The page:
Transport finance is the study of how transportation networks are paid for. With rising fuel prices and high operational costs, cash flow in the haulage and transportation industry can be difficult. When a transportation company wants to expand by acquiring new vehicles or pitching for new business, this can cause serious problems.
Transport finance allows businesses to release working capital from haulage and freight transactions that would otherwise be trapped in invoices for long periods of time, allowing them to grow. Asset-based lending, in which loans are typically secured against assets, is a type of transportation finance (i.e. vehicles).
The timing of the money needed to finance transportation is a major issue. Many projects are “pay-as-you-go,” which means that infrastructure that will last for many years will be paid for with ongoing cash flow. Bonds issued in capital markets are used to fund other projects. Bonds must be backed by a projected future cash flow.
The cash flow required for pay-as-you-go or bonds must be increased. User fees, such as gas taxes and tolls, are common sources. General revenue is another source. This is a question about who bears the burden: users or the general public. Even if users bear the burden, the class must be subdivided, for example, users during peak or off-peak hours, freight or passenger traffic, urban or rural users, residents or non-residents (many toll plazas are located on the state line to maximize revenue from non-residents).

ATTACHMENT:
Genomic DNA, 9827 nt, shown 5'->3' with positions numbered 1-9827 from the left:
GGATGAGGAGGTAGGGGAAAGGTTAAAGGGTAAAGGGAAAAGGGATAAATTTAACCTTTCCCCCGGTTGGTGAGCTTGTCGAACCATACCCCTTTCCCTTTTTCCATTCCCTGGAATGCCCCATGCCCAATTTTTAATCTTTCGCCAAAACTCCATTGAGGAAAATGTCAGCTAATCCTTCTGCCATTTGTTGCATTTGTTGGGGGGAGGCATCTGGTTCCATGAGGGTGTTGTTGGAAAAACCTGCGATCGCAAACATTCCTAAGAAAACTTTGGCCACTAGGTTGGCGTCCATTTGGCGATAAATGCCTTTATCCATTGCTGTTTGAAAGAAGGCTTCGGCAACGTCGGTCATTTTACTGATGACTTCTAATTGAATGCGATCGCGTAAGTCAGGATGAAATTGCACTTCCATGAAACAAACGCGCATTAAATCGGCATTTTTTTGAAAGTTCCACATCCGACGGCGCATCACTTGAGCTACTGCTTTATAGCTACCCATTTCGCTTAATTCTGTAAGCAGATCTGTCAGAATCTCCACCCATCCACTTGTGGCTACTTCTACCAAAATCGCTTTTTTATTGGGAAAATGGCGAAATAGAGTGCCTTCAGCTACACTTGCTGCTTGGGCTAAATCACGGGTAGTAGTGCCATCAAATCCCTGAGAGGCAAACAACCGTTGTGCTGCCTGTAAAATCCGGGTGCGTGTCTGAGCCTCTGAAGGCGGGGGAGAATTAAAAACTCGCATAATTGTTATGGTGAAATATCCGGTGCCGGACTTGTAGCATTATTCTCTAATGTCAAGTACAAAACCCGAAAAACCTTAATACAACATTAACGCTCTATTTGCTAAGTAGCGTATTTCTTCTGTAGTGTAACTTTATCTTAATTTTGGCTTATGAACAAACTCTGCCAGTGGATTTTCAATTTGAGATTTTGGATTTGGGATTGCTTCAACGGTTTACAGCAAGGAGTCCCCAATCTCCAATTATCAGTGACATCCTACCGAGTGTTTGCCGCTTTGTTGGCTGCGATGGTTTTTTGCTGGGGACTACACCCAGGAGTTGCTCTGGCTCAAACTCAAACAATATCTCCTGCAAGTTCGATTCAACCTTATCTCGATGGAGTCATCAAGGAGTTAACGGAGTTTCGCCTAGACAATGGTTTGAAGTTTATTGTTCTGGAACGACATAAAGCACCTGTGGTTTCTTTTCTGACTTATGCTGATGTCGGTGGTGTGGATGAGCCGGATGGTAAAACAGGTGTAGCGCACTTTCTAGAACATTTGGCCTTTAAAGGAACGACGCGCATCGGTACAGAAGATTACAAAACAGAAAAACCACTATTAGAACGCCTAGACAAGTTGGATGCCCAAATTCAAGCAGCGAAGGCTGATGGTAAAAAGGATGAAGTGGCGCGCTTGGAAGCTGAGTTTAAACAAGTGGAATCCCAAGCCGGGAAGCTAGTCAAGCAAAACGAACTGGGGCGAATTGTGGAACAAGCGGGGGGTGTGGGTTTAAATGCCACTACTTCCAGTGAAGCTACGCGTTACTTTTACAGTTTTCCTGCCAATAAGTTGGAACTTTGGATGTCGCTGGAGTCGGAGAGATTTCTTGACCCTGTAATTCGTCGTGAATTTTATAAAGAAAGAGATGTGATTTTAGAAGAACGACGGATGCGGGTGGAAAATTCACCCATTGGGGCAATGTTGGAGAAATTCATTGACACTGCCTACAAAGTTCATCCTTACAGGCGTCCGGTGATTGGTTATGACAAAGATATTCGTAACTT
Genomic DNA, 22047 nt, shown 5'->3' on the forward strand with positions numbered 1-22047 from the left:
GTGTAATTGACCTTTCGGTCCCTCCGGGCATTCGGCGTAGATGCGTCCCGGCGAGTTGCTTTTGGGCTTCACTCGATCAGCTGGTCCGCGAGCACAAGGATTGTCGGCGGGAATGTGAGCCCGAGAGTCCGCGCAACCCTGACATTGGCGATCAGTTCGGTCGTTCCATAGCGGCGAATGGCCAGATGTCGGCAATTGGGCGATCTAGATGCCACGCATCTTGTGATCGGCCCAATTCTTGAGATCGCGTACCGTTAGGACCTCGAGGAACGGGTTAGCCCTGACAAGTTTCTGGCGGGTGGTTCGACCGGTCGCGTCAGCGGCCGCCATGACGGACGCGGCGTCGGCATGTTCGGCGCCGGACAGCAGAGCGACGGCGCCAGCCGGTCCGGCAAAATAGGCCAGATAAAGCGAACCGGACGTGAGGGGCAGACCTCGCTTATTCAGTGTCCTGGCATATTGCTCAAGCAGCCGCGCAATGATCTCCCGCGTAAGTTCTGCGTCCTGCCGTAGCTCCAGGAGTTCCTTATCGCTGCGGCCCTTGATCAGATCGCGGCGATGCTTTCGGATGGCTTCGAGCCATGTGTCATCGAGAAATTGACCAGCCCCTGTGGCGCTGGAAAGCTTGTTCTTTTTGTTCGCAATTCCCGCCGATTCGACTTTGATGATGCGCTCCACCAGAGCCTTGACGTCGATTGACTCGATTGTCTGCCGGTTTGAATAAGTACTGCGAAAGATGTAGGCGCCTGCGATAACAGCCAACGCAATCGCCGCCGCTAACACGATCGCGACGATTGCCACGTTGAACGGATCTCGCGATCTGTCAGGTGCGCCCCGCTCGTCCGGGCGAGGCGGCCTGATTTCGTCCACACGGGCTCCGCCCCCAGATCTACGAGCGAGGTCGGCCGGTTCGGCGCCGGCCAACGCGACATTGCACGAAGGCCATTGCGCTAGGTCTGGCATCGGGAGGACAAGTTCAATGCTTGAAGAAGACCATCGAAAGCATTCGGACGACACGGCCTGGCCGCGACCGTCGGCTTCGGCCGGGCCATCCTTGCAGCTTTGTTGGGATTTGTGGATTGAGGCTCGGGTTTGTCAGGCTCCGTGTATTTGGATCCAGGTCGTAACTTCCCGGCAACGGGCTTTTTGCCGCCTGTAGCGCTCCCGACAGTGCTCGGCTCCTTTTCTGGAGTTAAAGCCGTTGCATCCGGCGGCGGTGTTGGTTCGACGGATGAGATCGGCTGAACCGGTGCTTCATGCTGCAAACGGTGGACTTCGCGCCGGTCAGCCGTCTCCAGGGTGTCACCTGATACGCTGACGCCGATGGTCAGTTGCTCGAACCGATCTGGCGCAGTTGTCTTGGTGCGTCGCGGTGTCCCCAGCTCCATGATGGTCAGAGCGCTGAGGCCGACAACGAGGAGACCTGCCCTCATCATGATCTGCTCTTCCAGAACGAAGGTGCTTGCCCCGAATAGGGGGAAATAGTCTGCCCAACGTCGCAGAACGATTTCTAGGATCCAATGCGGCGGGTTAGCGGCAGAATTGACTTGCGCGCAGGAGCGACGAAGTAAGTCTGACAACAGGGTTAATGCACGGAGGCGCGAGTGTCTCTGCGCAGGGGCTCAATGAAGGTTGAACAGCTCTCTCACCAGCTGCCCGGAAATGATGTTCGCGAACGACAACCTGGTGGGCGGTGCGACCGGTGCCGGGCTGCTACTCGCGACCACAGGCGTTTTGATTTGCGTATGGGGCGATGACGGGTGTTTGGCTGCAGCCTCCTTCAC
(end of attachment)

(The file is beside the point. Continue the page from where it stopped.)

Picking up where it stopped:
A third issue is the total cost of transportation. As previously stated, there are monetary costs that are financed with money, but there are also non-monetary costs (sometimes referred to as hidden costs) that are paid for with people’s time, clean air, peace and quiet, and so on. For a more detailed explanation of non-monetary costs, see the discussion of externalities.
Transportation infrastructure, like many other types of infrastructure, has a high level of public involvement, ranging from direct ownership and management to a regulatory framework that defines operational standards for primarily privately owned infrastructure. Government roles in many jurisdictions involve well-defined responsibilities that are not expected to change.
As the freight transportation sector became more efficient and profitable, it drew the attention of large equity firms looking for returns on capital investment. The acquisition costs of intermodal terminals, particularly port facilities, have risen significantly in recent years as large equity firms compete to acquire secure traffic facilities (and thus low risks).